The current US President has been criticised for using the ‘British’ English word ‘queue’ on his visit to Britain instead of the ‘American’ English alternative ‘line’. I’ve checked my Longman Dictionary of English Language and Culture, which is very specific on these alternatives, and it confirms that the colloquial US use is indeed ‘line’. But why shouldn’t Barack Obama, with a multi-cultural Hawaiian/ Kenyan/ Indonesian/ mainland American background, show his flexibility in the use of international English, together with his awareness of audience? To assume that he is using a word because he is reading from a script written in Downing Street, as Nigel Farage and others have suggested, is both ignorant and insulting at the same time. What the ‘Brexiteers’ clearly didn’t like was the suggestion that the UK would have to join ‘a queue’ in order to get a trade agreement with the US outside the EU. However, the ‘Brexiteers’ recoiled in horror that an American President should use British English on a visit to the UK, in expressing his view on trade agreements between the US, the UK and the EU, now supported by the candidate most likely to follow him as the next President.
So I thought it might be useful to challenge the strange venture of Nigel Farage and others into the field of Sociolinguistics by quoting from a more expert, yet accessible, source. In 1992, J L Dillard, Professor at Shawnee State University in Portsmouth, Ohio, wrote his ‘History of American English’ for the Longman Linguistics Library. The book has since been re-published many times. In it, he deals with the suburbanization of the more affluent Americans in the mid-to-late twentieth century, leaving the inner city areas largely to minority users of highly nonstandard users of English. He argues that the suburbs is the locus of the most standard variety of American English. The well-educated products of the schools in these areas also show a greater tendency towards international interests, foreign travel and awareness of foreign languages and dialects of English. For such people of Barack Obama’s generation, he points out, British English may be less ‘foreign’ than the dialect spoken in the inner city:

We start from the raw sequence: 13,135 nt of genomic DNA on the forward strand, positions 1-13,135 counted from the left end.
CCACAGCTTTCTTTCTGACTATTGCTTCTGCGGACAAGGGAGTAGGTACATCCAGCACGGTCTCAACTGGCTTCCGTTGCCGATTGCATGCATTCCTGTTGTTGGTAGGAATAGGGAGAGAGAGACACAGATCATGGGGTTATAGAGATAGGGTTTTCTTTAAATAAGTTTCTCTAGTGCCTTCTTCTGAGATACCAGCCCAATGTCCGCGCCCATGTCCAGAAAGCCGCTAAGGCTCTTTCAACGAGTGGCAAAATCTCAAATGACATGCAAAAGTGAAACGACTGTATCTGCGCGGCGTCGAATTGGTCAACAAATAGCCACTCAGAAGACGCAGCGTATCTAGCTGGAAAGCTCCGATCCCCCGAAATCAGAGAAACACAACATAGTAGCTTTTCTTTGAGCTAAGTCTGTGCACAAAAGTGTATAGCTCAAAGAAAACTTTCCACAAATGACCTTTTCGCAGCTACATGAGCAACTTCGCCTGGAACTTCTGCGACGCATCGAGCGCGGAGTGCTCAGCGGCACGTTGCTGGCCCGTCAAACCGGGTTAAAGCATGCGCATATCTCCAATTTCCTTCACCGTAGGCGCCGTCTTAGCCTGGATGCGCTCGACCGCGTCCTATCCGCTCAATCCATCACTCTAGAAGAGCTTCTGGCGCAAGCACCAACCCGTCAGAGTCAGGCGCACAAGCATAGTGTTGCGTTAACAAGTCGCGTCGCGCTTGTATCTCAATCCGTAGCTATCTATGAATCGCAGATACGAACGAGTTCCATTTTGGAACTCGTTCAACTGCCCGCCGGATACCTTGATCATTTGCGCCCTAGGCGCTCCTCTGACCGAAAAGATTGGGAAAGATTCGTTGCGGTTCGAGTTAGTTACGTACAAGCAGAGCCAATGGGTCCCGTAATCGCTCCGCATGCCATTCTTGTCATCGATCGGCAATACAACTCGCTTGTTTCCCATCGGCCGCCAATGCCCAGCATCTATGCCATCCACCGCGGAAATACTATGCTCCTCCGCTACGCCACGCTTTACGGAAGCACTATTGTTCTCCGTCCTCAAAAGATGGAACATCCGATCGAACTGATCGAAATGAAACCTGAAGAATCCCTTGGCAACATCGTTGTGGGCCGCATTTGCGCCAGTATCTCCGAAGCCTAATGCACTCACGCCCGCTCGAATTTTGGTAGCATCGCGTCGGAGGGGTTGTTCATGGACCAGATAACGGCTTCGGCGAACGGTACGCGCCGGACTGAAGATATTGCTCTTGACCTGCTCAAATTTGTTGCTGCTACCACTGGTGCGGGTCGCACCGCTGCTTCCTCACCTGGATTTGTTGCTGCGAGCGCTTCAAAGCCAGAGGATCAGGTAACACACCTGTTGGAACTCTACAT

“The very awareness of American/British differences may have worked towards a resolution of some of those differences, particularly in an international community. Almost everyone now knows about American ‘apartment’ and British ‘flat’… Americans are likely to collocate the latter with adjectives like ‘little’ and ‘cheap’. For Americans, anyway, the ‘sexy’ connotations of ‘The Apartment’ (the title of a film released in 1960) could not possibly apply to ‘The Flat’. In the case of words like ‘drugstore’ and ‘chemist’s’, it has long been the case that, as in a true language-contact situation, the American talking to the Englishman has wanted to use ‘chemist’s’ and the Englishman to use ‘drugstore’. Much the same can be said for ‘hood/bonnet’… ‘truck/lorry’ or ‘gasoline/petrol’… ‘on our own, where two persons can be alone, with no-one else around’ is familiar to American watchers of BBC programmes on public television, although intuitively most find the locution a bit strange and must remember to adjust for the British meaning. J K Galbraith had hardly coined the phrase ‘affluent society’ in his book in 1958 before British periodicals were using it. Most British would seem to have accepted the proposition that ‘American English is good English’ … there is really no more reason for Americans to defend their use of the language…